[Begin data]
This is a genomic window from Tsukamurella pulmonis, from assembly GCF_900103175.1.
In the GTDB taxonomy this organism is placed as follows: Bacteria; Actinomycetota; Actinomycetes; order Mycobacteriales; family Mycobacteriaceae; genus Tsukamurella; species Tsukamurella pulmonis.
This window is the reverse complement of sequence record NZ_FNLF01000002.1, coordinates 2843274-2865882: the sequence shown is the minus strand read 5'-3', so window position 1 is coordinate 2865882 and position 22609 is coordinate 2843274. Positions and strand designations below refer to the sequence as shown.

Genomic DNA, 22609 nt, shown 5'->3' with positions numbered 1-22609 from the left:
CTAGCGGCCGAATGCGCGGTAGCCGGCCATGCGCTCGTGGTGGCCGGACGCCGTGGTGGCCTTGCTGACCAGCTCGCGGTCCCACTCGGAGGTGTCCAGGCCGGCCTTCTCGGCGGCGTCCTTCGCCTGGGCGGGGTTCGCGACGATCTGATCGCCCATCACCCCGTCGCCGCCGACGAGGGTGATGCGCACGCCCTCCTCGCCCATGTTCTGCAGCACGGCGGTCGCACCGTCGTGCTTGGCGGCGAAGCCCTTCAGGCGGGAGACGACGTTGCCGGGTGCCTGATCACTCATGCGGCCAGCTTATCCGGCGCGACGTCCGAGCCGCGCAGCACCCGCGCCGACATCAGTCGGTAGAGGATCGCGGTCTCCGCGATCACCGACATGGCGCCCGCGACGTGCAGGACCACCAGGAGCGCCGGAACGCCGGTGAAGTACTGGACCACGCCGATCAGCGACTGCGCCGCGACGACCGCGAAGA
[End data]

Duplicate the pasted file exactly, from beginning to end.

This is a genomic window from Tsukamurella pulmonis, from assembly GCF_900103175.1.
In the GTDB taxonomy this organism is placed as follows: Bacteria; Actinomycetota; Actinomycetes; order Mycobacteriales; family Mycobacteriaceae; genus Tsukamurella; species Tsukamurella pulmonis.
This window is the reverse complement of sequence record NZ_FNLF01000002.1, coordinates 2843274-2865882: the sequence shown is the minus strand read 5'-3', so window position 1 is coordinate 2865882 and position 22609 is coordinate 2843274. Positions and strand designations below refer to the sequence as shown.

Genomic DNA, 22609 nt, shown 5'->3' with positions numbered 1-22609 from the left:
CTAGCGGCCGAATGCGCGGTAGCCGGCCATGCGCTCGTGGTGGCCGGACGCCGTGGTGGCCTTGCTGACCAGCTCGCGGTCCCACTCGGAGGTGTCCAGGCCGGCCTTCTCGGCGGCGTCCTTCGCCTGGGCGGGGTTCGCGACGATCTGATCGCCCATCACCCCGTCGCCGCCGACGAGGGTGATGCGCACGCCCTCCTCGCCCATGTTCTGCAGCACGGCGGTCGCACCGTCGTGCTTGGCGGCGAAGCCCTTCAGGCGGGAGACGACGTTGCCGGGTGCCTGATCACTCATGCGGCCAGCTTATCCGGCGCGACGTCCGAGCCGCGCAGCACCCGCGCCGACATCAGTCGGTAGAGGATCGCGGTCTCCGCGATCACCGACATGGCGCCCGCGACGTGCAGGACCACCAGGAGCGCCGGAACGCCGGTGAAGTACTGGACCACGCCGATCAGCGACTGCGCCGCGACGACCGCGAAGA